“I have noticed that “a lack of” attachment and connection is often blamed for children’s misunderstood typical development. It seems to me, at least 95% of the behaviours that adults commonly deem as “acting out” or “attention seeking” are just typical childhood behaviours. Albeit sometimes loud, unsafe and messy, children are usually playing/learning when they are accused of “acting out.” Responsive parents then try to overcompensate, believing they lack connection, only to feel defeated since what was missing was not connection but an understanding of typical child development.” J. Milburn
Children throw food, they let go of your hand and run off in parking lots, they draw on walls, they try to flush things down toilets, they yell, they sing, they take up space, in your heart, your mind and your home. Children will hit people, including other children and sometimes animals. Most will go through a biting phase. Pretty much all children will have multiple toileting accidents. Children will dump toys on the ground with no apparent purpose but to make a huge mess.
Many will go through periods of preferring one parent/person over others. Most will go through a period where having the right cup/shoe/towel is a matter of life or death. Most will try to stay up later than they are supposed to. Most won’t sleep through the night consistently until they are over 2 years old. They will likely try to sneak sweets and cry when their favourite show gets turned off. Most will go into a full meltdown when told “not today” at the toy store.
Many children are not very keen about helping to clean up or taking care of their personal hygiene. They will wipe cheesie covered fingers on their white dress, even though you gave them a napkin. They will hold their ice cream sideways (yes, that 6$ ice cream) and when you try to help them hold it up straight, they will jerk it away, wanting to do it themselves, only to result in the ice cream toppling to the ground; followed by a flood of tears. When you tell them not to touch something or not to climb on something, most will do it anyways, multiple times. Many children will turn their nose up at gourmet cooking while insisting on living on a diet of three different foods (and snacks of course lol).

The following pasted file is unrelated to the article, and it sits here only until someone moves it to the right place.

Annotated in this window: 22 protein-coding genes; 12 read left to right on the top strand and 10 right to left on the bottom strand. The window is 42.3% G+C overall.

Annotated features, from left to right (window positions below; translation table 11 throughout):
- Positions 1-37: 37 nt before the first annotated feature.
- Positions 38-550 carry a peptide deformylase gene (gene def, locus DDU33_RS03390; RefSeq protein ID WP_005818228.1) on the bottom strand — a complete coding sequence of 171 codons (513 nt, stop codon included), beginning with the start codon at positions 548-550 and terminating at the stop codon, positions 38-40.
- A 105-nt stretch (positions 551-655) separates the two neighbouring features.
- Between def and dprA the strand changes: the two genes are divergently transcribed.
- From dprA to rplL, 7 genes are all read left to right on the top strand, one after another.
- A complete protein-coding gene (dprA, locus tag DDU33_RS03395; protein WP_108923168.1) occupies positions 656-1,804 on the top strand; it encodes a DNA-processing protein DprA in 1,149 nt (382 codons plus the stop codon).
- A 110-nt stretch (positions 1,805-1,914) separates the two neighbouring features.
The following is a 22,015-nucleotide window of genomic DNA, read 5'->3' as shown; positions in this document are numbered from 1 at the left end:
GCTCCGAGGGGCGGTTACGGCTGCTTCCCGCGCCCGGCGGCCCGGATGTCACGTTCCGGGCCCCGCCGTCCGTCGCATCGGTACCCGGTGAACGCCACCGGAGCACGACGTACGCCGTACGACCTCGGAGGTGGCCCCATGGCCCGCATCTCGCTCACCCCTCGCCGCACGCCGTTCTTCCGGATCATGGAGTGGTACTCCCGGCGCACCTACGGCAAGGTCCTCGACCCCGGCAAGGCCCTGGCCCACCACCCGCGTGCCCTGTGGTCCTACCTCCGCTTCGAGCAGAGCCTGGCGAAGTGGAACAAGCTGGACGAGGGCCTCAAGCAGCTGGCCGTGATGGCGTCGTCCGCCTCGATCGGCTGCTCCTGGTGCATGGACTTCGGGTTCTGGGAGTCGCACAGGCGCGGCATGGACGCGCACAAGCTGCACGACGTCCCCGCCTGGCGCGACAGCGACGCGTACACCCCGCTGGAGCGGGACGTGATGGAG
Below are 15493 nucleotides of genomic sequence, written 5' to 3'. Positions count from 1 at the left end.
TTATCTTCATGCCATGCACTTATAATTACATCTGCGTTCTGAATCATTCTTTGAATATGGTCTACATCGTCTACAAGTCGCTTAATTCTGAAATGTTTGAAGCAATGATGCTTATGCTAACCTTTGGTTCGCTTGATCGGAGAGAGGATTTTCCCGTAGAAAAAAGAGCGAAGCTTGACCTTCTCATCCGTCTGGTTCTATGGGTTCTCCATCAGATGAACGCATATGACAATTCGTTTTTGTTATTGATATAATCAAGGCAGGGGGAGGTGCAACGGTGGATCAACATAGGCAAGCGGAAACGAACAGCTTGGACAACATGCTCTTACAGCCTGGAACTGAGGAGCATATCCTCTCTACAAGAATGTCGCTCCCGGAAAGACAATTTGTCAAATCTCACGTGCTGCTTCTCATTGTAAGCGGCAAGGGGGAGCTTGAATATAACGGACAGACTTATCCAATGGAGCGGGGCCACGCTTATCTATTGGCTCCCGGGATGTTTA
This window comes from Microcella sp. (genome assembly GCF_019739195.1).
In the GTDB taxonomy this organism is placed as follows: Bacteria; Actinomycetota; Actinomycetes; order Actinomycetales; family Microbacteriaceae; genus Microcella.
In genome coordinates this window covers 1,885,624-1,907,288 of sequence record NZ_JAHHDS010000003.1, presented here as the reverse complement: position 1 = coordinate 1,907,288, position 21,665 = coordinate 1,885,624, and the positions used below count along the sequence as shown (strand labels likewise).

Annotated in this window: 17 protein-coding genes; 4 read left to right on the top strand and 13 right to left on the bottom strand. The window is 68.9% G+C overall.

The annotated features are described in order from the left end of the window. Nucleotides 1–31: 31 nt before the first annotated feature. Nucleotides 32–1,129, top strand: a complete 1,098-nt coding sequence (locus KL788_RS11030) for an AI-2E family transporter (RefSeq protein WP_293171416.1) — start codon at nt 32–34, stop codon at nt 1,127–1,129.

Absolutely none of these things are indicators that there is something wrong with your child, your parenting or your connection. This is how children are. They are gloriously uninhibited, curious and driven to seek autonomy. Once you realize how authentically they walk through life, you can begin to appreciate the beauty and innocence of childhood. If I thought every time my children didn’t “listen” to me that they felt disconnected, my gosh, I’d be drowning in parent guilt. Instead I choose to see my children as humans with a full range of emotions and behaviours that are reflective of their development and personal strengths and challenges.
Of course connection is often the answer but sometimes there is no answer, except 🤷♀️ they’re kids. Let them be kids and try not to pathologize typical childhood behaviour.